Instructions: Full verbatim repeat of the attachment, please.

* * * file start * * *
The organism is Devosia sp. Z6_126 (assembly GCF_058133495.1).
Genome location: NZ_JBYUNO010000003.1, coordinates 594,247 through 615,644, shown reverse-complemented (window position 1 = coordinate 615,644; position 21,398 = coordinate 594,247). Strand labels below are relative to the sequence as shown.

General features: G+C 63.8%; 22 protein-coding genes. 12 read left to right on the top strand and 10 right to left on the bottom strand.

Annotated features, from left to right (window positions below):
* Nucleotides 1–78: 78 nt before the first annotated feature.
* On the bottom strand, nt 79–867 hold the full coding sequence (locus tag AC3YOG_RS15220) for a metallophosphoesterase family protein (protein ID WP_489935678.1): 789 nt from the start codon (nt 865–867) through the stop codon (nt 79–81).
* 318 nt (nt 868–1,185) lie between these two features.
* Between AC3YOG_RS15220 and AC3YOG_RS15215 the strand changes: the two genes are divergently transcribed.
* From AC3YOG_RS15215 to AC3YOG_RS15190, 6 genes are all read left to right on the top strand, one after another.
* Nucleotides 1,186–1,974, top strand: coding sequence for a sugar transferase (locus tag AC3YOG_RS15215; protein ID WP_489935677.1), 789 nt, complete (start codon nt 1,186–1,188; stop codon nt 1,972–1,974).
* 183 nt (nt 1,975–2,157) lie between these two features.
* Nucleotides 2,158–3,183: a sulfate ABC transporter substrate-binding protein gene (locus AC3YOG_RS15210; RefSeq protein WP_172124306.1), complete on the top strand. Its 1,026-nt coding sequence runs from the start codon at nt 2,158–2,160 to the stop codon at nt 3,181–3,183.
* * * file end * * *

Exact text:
The organism is Devosia sp. Z6_126 (assembly GCF_058133495.1).
Genome location: NZ_JBYUNO010000003.1, coordinates 594,247 through 615,644, shown reverse-complemented (window position 1 = coordinate 615,644; position 21,398 = coordinate 594,247). Strand labels below are relative to the sequence as shown.

General features: G+C 63.8%; 22 protein-coding genes. 12 read left to right on the top strand and 10 right to left on the bottom strand.

Annotated features, from left to right (window positions below):
* Nucleotides 1–78: 78 nt before the first annotated feature.
* On the bottom strand, nt 79–867 hold the full coding sequence (locus tag AC3YOG_RS15220) for a metallophosphoesterase family protein (protein ID WP_489935678.1): 789 nt from the start codon (nt 865–867) through the stop codon (nt 79–81).
* 318 nt (nt 868–1,185) lie between these two features.
* Between AC3YOG_RS15220 and AC3YOG_RS15215 the strand changes: the two genes are divergently transcribed.
* From AC3YOG_RS15215 to AC3YOG_RS15190, 6 genes are all read left to right on the top strand, one after another.
* Nucleotides 1,186–1,974, top strand: coding sequence for a sugar transferase (locus tag AC3YOG_RS15215; protein ID WP_489935677.1), 789 nt, complete (start codon nt 1,186–1,188; stop codon nt 1,972–1,974).
* 183 nt (nt 1,975–2,157) lie between these two features.
* Nucleotides 2,158–3,183: a sulfate ABC transporter substrate-binding protein gene (locus AC3YOG_RS15210; RefSeq protein WP_172124306.1), complete on the top strand. Its 1,026-nt coding sequence runs from the start codon at nt 2,158–2,160 to the stop codon at nt 3,181–3,183.